While numbers and traffic can play a part in some of the opportunities that come your way, please don’t be fooled; if you have people following you that don’t really support or engage with your content you will NOT be able to monetize it. I follow a few bloggers that have over 20k followers that still work regular jobs, not because they want to, but because they HAVE to (how do I know? They wind up being exhausted from portraying a fake lifestyle and end up having a mini breakdown in their IG stories about it). With there being so many ways to make money blogging, based on their IG following alone they shouldn’t be struggling, but something isn’t connecting with their audience and they aren’t able to monetize how they’d like. People are following them, but they’re not invested in them beyond that. When your audience is really engaged with your content and you truly have influence, they will purchase your products, click your links, and do whatever else they need to do when you recommend it. So don’t get so caught up on what your numbers are or trying to grow really fast. Just make sure that your audience is engaging with you and supporting what you put out. If they’re not, it may be time to look over your analytics to see if there is a disconnect somewhere (or if the people following you are even real).
Always Invest In Yourself
Don’t ever be afraid to keep learning and improving. I’ve been blogging for almost 8 years and even teach workshops, but I still research digital marketing and advertising, blogging trends, etc. because I never want to become stagnant with my content. I have a nice photography clientele but I still reach out to other photographers for tips, research techniques and push myself to get better for both my blog and my clients. I’m constantly working to improve my blog, and I don’t mind investing in other tools and resources when I can afford it. I know what I know, and am confident in what I know, but I’m honest enough to admit that I don’t know everything, so I will always invest in myself. If you go through the archives of most bloggers, you can see the evolution in their content, so don’t think that you don’t have to do that as well. It’s just a part of the blogging game (and it’s fun!).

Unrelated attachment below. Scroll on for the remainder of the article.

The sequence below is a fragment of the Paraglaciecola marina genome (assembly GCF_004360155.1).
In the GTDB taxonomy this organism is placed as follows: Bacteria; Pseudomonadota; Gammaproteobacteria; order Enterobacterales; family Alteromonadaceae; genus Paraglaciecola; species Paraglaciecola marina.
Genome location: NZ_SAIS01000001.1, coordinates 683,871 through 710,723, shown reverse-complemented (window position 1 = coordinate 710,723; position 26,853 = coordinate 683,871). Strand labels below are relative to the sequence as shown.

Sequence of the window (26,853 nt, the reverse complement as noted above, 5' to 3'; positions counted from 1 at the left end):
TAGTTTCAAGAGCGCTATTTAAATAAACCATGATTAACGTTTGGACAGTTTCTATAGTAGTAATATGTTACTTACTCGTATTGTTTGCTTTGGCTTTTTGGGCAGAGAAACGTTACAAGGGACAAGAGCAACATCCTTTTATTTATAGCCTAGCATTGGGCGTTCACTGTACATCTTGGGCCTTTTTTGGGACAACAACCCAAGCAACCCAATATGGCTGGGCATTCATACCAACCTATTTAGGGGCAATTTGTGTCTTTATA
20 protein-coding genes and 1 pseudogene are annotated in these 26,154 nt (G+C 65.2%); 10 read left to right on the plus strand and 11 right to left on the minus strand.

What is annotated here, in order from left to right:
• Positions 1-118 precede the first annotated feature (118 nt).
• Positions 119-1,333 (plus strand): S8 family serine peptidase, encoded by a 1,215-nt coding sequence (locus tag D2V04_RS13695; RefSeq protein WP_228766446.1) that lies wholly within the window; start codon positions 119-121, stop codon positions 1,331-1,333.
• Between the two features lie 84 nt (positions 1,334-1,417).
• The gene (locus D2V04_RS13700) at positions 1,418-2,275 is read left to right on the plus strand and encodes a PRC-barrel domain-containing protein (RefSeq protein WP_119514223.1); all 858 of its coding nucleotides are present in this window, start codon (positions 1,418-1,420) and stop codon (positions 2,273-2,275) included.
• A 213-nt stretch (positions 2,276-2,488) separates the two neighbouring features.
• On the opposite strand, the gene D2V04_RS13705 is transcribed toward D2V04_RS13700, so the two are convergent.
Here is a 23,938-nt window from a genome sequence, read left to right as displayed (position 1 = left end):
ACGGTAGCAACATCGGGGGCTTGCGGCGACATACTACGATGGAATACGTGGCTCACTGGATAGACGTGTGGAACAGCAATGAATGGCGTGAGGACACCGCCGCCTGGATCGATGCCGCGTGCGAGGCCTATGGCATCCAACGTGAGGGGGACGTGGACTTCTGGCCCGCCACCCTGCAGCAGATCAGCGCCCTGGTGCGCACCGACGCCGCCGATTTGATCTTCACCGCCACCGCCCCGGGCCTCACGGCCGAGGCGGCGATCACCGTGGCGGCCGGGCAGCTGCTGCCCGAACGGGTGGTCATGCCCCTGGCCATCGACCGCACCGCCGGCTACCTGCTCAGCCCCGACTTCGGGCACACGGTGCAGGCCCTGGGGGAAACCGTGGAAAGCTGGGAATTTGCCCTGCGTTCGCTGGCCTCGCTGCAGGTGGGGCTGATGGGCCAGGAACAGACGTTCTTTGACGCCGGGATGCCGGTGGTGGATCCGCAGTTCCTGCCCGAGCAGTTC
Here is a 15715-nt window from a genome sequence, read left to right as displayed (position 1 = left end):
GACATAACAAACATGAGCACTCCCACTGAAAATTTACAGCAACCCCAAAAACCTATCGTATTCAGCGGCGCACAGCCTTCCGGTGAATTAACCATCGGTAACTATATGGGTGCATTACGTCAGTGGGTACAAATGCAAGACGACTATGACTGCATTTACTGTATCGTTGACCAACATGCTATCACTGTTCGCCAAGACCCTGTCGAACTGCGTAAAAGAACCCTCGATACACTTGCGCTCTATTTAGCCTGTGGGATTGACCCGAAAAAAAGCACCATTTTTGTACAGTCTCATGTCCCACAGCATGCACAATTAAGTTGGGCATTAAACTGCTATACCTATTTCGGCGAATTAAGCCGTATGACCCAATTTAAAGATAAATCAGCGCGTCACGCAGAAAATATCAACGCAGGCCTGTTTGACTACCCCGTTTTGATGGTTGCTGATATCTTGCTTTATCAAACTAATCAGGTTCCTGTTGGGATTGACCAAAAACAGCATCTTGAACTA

It Must Be Mutually Beneficial To Work
One of the coolest things about being a blogger is that you’re connected to a community of people that share the same interests as you, so not only can you make friends, but you can also network and make real industry connections. It has to be mutually beneficial, though. Don’t be that person always asking others for their contacts, invitations to events, or for them to help you take pictures for your blog if you’re not doing the same or something similar in return. Some people will be at the same level as you while others are higher or lower-that’s not really the point. So many of us are willing to work with and share with other bloggers if/when we know that it won’t negatively affect our standing with PR firms and businesses, compromise the integrity of our own blogs, and if we know that they would do the same if given the chance. All relationships require a little give and take, so before you reach out to someone, make sure that they won’t feel used by your request. You don’t want to burn bridges before you even get started.
The pressure to become a top-tier blogger is real, and while I believe that a certain level of success is attainable for anyone if they put their mind to it, I don’t think that you have to compromise the integrity of your content in order to have it. As someone that’s been blogging for years without having this huge explosion (and in a city where blogging is just starting to become really popular and be respected), I’ve still been able to have an authentic, engaged following and make money from my blog. Not just from my photography work, but actually via sponsored posts, ads, affiliate links, social media amplification and event hosting, etc., so I can say from personal experience that it IS possible to do it without getting lost in this weird space. Before you do something in an effort to rush your growth, step back and remember why you started in the first place. 🙂